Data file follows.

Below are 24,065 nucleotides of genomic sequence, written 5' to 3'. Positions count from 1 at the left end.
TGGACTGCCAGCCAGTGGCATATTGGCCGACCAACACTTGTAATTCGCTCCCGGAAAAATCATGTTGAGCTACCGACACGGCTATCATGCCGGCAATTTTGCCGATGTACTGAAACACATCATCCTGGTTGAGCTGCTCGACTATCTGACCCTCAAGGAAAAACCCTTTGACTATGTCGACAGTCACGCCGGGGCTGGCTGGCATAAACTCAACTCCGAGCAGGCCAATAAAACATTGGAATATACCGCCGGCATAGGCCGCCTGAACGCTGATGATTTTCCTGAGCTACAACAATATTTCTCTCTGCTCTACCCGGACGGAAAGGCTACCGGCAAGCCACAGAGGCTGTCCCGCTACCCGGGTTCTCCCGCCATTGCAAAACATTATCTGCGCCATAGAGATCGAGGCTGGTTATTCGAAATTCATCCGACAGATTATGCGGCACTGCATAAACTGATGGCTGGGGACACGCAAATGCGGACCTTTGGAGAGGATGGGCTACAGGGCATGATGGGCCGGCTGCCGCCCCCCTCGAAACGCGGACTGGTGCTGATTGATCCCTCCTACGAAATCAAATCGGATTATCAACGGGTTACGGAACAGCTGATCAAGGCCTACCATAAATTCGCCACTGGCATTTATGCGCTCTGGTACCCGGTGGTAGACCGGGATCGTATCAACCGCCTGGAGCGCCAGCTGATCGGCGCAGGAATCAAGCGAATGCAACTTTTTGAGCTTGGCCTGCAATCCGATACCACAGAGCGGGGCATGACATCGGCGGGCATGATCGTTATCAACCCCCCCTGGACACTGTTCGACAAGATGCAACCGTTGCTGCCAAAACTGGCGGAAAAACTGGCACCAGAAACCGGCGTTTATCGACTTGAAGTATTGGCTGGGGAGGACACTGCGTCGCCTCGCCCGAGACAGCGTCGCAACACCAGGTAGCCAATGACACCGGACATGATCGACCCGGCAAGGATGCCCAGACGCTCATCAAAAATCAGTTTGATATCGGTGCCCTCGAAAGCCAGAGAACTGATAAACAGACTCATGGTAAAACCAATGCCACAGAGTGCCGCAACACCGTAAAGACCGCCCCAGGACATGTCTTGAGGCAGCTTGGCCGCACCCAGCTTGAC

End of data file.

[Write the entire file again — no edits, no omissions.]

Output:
Below are 24,065 nucleotides of genomic sequence, written 5' to 3'. Positions count from 1 at the left end.
TGGACTGCCAGCCAGTGGCATATTGGCCGACCAACACTTGTAATTCGCTCCCGGAAAAATCATGTTGAGCTACCGACACGGCTATCATGCCGGCAATTTTGCCGATGTACTGAAACACATCATCCTGGTTGAGCTGCTCGACTATCTGACCCTCAAGGAAAAACCCTTTGACTATGTCGACAGTCACGCCGGGGCTGGCTGGCATAAACTCAACTCCGAGCAGGCCAATAAAACATTGGAATATACCGCCGGCATAGGCCGCCTGAACGCTGATGATTTTCCTGAGCTACAACAATATTTCTCTCTGCTCTACCCGGACGGAAAGGCTACCGGCAAGCCACAGAGGCTGTCCCGCTACCCGGGTTCTCCCGCCATTGCAAAACATTATCTGCGCCATAGAGATCGAGGCTGGTTATTCGAAATTCATCCGACAGATTATGCGGCACTGCATAAACTGATGGCTGGGGACACGCAAATGCGGACCTTTGGAGAGGATGGGCTACAGGGCATGATGGGCCGGCTGCCGCCCCCCTCGAAACGCGGACTGGTGCTGATTGATCCCTCCTACGAAATCAAATCGGATTATCAACGGGTTACGGAACAGCTGATCAAGGCCTACCATAAATTCGCCACTGGCATTTATGCGCTCTGGTACCCGGTGGTAGACCGGGATCGTATCAACCGCCTGGAGCGCCAGCTGATCGGCGCAGGAATCAAGCGAATGCAACTTTTTGAGCTTGGCCTGCAATCCGATACCACAGAGCGGGGCATGACATCGGCGGGCATGATCGTTATCAACCCCCCCTGGACACTGTTCGACAAGATGCAACCGTTGCTGCCAAAACTGGCGGAAAAACTGGCACCAGAAACCGGCGTTTATCGACTTGAAGTATTGGCTGGGGAGGACACTGCGTCGCCTCGCCCGAGACAGCGTCGCAACACCAGGTAGCCAATGACACCGGACATGATCGACCCGGCAAGGATGCCCAGACGCTCATCAAAAATCAGTTTGATATCGGTGCCCTCGAAAGCCAGAGAACTGATAAACAGACTCATGGTAAAACCAATGCCACAGAGTGCCGCAACACCGTAAAGACCGCCCCAGGACATGTCTTGAGGCAGCTTGGCCGCACCCAGCTTGAC